Defendant testified that he had purchased the Buick around 3 a.m. on October 7, 1971, for $1,300 in cash from one Levicks at Mickey's Blue Room, a bar in East Palo Alto. He said that he had brought a little over $500 with him to the bar around 1 p.m. on October 6, 1971; that he gambled there and had about $1,900 at the time he bought the car; and that later, after buying the car, he left $600 with his girl friend at her home and retained only $10 in his pocket. He said that he then set out for Fresno, where he had formerly lived.

According to Officer Arnold's testimony, defendant told him shortly after his arrest that he had seen in the San Jose Mercury on October 6, 1971, an advertisement of the car for sale and that he later purchased it from a man named 'Levitts' at Mickey's Blue Room. At his trial, defendant admitted that that was what he had told the officer; but he said that it was not true, explaining that he had thought he would be released from jail sooner if he lied than if he told the truth.

Defendant testified that he had never met Levicks prior to the night he bought the car, but said that he had let people know some time before that he was interested in buying a car and that one of his friends had told him about the car Levicks had for sale and arranged for the two to meet at Mickey's Blue Room. The car supposedly belonged to Levicks' brother, who, defendant was told, was in the service in Texas at that time. Defendant drove the car around the block to test it. Then, after being assured by Levicks that it was not a stolen vehicle and that the brother would send him the automobile registration and the trunk key by mail, he completed the transaction, paying the full amount of the purchase price in cash. Defendant had been driving the car for five and one-half hours by the time it spun out of control and went into the canal; and he testified that during all that time he never once turned the motor off, because he was afraid he would not be able to get it started again. 1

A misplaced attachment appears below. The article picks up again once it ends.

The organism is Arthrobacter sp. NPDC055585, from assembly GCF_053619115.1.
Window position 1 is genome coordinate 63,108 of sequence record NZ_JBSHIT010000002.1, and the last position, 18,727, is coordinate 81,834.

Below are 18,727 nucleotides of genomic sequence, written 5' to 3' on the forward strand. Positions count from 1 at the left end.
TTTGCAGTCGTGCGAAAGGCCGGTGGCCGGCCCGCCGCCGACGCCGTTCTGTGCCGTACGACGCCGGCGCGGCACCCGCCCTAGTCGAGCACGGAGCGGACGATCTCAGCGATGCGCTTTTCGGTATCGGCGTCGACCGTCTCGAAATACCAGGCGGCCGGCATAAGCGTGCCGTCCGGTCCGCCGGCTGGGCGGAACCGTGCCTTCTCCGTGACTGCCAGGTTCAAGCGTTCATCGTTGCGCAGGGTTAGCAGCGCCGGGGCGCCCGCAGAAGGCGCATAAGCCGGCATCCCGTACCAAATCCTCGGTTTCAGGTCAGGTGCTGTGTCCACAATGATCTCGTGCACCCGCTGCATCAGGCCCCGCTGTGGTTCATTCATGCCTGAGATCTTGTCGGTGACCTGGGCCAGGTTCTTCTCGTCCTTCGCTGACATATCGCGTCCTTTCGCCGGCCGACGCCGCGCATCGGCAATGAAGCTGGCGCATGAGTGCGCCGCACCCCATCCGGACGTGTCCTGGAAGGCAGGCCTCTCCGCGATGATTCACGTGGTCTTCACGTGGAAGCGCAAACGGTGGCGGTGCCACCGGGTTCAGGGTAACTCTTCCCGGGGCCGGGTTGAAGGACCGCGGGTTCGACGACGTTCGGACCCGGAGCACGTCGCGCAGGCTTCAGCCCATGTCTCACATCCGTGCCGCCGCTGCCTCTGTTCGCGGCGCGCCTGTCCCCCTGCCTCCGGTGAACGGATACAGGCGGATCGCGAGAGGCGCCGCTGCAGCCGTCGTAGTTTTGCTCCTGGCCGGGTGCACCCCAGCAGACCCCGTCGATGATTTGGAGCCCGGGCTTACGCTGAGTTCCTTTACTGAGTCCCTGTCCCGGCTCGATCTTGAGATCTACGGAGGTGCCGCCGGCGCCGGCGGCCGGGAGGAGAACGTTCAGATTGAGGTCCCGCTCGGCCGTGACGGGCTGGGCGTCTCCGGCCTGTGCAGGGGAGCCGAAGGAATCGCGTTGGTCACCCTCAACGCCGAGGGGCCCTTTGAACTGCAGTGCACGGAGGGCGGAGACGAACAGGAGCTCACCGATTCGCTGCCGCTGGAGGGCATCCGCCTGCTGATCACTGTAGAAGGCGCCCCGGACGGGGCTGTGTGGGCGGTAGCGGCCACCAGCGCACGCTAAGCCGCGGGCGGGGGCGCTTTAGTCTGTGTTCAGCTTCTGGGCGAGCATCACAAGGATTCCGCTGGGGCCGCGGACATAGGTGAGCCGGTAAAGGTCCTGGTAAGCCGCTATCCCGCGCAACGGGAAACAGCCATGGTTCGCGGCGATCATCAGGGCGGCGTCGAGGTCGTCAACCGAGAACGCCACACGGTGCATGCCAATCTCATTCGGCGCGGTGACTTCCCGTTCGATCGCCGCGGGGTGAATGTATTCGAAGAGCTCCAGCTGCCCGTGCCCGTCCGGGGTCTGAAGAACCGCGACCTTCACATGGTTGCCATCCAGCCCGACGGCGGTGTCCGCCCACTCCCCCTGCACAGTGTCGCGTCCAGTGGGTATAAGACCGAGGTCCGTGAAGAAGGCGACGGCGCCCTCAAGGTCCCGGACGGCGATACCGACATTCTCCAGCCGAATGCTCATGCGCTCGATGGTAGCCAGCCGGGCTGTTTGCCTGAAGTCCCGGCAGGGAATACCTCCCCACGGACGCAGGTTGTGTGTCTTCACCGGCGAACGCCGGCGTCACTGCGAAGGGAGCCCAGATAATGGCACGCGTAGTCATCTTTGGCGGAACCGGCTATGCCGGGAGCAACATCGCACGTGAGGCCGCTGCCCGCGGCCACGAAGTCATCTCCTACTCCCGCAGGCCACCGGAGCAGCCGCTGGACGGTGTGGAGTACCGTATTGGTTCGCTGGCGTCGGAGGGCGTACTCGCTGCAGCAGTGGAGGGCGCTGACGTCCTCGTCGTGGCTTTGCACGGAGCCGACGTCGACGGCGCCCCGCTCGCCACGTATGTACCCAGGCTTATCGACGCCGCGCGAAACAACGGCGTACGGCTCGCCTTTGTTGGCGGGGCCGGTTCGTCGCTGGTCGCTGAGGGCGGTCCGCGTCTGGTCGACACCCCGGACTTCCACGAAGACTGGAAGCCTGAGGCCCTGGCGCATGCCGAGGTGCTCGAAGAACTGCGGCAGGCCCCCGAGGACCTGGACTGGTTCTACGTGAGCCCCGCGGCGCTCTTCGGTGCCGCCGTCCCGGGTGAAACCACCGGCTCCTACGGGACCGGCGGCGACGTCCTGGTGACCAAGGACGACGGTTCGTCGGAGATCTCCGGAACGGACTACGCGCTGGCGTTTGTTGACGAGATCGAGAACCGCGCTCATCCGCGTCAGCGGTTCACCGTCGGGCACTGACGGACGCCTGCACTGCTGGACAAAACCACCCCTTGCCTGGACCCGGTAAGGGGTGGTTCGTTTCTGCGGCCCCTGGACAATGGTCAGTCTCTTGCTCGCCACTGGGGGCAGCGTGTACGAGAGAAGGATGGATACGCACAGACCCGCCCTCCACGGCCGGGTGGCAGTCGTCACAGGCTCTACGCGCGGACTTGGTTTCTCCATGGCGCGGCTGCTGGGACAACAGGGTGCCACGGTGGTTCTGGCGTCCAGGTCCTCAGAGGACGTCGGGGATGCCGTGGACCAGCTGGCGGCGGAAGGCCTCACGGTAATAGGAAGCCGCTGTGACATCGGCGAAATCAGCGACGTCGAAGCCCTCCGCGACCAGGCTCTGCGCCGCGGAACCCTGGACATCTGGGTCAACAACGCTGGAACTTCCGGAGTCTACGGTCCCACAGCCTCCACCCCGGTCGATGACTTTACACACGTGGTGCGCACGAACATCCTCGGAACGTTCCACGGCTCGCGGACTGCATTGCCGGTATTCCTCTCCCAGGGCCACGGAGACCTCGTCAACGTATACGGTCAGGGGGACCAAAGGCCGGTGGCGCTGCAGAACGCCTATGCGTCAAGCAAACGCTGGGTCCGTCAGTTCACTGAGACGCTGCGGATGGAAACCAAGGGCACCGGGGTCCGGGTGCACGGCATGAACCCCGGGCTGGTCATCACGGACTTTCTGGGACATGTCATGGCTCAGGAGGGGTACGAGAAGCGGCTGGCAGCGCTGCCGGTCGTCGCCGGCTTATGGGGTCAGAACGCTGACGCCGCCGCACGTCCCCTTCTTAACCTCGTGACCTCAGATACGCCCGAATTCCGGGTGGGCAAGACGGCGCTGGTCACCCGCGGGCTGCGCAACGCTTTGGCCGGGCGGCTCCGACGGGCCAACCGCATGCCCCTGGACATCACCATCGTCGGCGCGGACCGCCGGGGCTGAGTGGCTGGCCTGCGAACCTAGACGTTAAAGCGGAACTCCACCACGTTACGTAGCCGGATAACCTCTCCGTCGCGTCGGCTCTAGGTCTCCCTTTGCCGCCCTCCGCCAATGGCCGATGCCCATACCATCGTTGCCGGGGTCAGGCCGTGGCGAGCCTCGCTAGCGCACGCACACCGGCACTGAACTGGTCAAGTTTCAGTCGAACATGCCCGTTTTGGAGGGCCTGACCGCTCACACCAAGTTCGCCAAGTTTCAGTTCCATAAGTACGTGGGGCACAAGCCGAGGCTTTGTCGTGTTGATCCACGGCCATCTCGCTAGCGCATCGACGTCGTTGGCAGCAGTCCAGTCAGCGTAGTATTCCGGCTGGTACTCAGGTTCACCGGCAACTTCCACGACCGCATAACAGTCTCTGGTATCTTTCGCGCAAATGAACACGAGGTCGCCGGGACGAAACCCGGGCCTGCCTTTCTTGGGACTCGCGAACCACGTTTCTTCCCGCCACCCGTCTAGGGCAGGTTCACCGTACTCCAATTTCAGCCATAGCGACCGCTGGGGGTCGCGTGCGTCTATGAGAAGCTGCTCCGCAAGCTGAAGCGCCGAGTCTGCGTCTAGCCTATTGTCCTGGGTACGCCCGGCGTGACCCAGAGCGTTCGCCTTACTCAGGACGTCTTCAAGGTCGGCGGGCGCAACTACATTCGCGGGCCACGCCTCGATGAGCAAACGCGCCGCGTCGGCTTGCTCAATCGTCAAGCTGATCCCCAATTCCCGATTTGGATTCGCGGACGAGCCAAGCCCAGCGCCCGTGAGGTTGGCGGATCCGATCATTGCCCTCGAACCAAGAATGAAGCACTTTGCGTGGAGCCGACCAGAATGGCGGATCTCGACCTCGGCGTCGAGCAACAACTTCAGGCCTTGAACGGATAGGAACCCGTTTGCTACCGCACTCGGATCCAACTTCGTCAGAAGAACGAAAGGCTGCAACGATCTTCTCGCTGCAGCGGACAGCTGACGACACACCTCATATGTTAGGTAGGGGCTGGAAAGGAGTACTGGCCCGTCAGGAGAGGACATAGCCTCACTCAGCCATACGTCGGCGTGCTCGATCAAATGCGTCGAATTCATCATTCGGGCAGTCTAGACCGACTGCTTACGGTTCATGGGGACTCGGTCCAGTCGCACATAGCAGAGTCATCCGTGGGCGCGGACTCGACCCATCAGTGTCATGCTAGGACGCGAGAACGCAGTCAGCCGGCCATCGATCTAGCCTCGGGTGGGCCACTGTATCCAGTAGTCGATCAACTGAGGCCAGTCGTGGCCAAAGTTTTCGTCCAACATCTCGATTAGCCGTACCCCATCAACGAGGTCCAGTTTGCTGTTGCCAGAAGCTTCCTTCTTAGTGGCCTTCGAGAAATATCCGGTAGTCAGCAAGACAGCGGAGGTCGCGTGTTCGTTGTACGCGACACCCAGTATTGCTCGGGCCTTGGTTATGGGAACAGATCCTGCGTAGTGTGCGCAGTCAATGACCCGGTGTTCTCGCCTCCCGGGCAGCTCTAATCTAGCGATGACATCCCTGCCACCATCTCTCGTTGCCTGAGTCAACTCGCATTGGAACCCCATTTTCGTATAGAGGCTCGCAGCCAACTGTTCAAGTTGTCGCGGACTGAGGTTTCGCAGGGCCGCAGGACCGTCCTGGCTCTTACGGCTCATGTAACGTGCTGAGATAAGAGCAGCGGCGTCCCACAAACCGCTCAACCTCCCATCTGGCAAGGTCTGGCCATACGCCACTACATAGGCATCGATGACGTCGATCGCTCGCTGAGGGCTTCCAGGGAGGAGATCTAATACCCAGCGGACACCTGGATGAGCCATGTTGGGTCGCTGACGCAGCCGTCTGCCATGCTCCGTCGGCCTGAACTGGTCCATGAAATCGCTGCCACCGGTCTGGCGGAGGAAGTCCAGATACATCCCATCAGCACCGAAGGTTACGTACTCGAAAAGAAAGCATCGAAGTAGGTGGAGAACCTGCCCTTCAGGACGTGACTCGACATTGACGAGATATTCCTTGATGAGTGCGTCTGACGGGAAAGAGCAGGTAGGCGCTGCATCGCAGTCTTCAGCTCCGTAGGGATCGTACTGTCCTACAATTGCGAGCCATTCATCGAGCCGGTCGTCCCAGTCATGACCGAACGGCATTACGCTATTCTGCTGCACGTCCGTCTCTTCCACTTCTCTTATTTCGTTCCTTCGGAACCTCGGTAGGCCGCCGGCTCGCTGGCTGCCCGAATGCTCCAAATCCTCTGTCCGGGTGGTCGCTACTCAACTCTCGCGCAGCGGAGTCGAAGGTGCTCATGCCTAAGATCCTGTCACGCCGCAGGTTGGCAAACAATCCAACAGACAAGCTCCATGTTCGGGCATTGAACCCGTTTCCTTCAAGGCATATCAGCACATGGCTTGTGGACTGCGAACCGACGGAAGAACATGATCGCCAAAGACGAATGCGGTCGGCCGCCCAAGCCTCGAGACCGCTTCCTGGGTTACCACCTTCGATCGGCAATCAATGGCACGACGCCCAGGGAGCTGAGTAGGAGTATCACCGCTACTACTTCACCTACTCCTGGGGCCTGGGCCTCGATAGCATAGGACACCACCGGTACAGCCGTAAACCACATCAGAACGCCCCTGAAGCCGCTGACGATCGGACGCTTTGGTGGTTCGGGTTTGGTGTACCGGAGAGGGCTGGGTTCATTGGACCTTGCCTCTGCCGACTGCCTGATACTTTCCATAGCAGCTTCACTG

Defendant further testified that just after the car went into the canal, he grabbed the key out of the ignition, put it in his pocket, and swam to the shore and that while he was at the jail he turned the key over to an unknown officer there. He denied that the car had been hot-wired.

In explaining why he had sped off after stopping the car on Officer Arnold's signals to stop, defendant testified that although he knew he was speeding, he had no idea why the officer had been chasing him; that he recalled he had had trouble with the San Mateo Police Department; and that the officer had his hand quite close to his gun, and he was afraid the officer might kill him.